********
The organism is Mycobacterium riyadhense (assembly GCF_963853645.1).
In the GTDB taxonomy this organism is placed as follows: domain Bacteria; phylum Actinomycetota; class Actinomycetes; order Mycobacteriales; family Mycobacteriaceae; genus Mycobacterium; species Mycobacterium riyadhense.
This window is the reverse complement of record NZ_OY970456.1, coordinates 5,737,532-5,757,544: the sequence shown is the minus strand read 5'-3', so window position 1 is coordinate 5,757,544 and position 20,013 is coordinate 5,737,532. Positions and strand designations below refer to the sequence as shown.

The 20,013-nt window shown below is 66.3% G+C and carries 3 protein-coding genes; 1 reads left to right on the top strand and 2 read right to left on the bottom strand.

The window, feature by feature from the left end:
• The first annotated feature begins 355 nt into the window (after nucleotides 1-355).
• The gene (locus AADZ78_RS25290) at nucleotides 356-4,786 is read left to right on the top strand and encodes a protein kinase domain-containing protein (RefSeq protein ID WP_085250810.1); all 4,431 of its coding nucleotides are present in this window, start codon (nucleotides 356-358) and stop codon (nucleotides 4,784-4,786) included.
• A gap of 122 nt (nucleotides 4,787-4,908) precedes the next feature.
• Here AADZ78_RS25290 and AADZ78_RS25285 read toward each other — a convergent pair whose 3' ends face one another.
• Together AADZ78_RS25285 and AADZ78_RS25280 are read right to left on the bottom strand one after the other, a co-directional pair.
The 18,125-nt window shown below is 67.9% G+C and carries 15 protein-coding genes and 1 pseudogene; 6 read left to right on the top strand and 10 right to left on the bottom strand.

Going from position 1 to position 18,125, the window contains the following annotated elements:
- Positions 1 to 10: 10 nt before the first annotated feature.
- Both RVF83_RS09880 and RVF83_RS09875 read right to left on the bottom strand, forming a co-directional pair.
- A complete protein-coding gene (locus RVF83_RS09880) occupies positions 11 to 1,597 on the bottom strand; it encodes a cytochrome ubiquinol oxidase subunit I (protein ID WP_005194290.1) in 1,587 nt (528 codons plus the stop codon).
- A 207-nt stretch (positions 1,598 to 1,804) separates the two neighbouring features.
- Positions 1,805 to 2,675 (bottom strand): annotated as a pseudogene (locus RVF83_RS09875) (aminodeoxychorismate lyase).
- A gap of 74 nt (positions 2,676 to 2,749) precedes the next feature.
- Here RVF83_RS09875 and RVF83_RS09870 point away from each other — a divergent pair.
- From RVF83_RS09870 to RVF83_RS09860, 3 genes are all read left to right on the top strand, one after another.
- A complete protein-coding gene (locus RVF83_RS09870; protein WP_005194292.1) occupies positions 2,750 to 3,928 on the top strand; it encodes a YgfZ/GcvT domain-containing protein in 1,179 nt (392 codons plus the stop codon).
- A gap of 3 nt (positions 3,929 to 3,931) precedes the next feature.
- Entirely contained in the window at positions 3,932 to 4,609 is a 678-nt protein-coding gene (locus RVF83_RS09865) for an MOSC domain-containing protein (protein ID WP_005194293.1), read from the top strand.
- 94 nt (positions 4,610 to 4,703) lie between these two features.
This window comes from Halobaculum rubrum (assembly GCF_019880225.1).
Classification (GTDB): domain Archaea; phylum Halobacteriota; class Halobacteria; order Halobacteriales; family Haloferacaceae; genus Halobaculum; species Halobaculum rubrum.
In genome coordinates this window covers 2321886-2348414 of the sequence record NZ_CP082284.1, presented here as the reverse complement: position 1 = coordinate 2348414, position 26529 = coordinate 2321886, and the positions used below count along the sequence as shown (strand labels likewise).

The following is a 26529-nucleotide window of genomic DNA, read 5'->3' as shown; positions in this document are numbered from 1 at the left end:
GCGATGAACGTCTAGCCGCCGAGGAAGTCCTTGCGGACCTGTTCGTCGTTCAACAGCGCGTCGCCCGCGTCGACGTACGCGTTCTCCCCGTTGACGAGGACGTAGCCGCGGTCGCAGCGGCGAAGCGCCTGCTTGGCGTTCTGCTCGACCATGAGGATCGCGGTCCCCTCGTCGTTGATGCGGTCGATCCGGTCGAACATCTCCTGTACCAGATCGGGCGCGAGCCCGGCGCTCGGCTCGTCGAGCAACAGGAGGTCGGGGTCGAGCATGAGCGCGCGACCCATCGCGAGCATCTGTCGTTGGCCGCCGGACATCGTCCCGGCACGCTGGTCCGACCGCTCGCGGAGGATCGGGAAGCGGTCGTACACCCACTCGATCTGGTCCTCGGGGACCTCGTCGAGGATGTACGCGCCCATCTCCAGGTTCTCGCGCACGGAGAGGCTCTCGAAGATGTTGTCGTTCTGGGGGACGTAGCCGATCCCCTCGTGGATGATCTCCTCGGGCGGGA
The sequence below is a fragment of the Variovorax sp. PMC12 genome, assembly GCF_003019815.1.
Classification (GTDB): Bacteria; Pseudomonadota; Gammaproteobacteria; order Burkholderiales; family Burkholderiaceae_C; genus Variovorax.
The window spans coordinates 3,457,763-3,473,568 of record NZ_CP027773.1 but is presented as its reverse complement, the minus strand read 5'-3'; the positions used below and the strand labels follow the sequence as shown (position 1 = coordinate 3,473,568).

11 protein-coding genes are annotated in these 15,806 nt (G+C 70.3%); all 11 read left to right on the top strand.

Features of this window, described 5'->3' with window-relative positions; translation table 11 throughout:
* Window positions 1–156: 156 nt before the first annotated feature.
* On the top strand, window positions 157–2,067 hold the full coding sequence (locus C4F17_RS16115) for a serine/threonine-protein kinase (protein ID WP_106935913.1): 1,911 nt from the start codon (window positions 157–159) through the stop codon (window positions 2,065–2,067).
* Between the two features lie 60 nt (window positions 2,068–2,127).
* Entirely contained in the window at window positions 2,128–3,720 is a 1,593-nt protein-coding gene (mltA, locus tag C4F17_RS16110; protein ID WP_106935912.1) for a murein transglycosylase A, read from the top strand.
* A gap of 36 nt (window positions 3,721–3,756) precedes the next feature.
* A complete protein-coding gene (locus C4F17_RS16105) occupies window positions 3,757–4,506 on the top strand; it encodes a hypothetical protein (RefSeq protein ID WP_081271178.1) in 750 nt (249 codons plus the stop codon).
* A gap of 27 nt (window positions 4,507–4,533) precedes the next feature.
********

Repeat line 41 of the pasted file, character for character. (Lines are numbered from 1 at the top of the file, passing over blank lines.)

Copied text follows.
* A gap of 27 nt (window positions 4,507–4,533) precedes the next feature.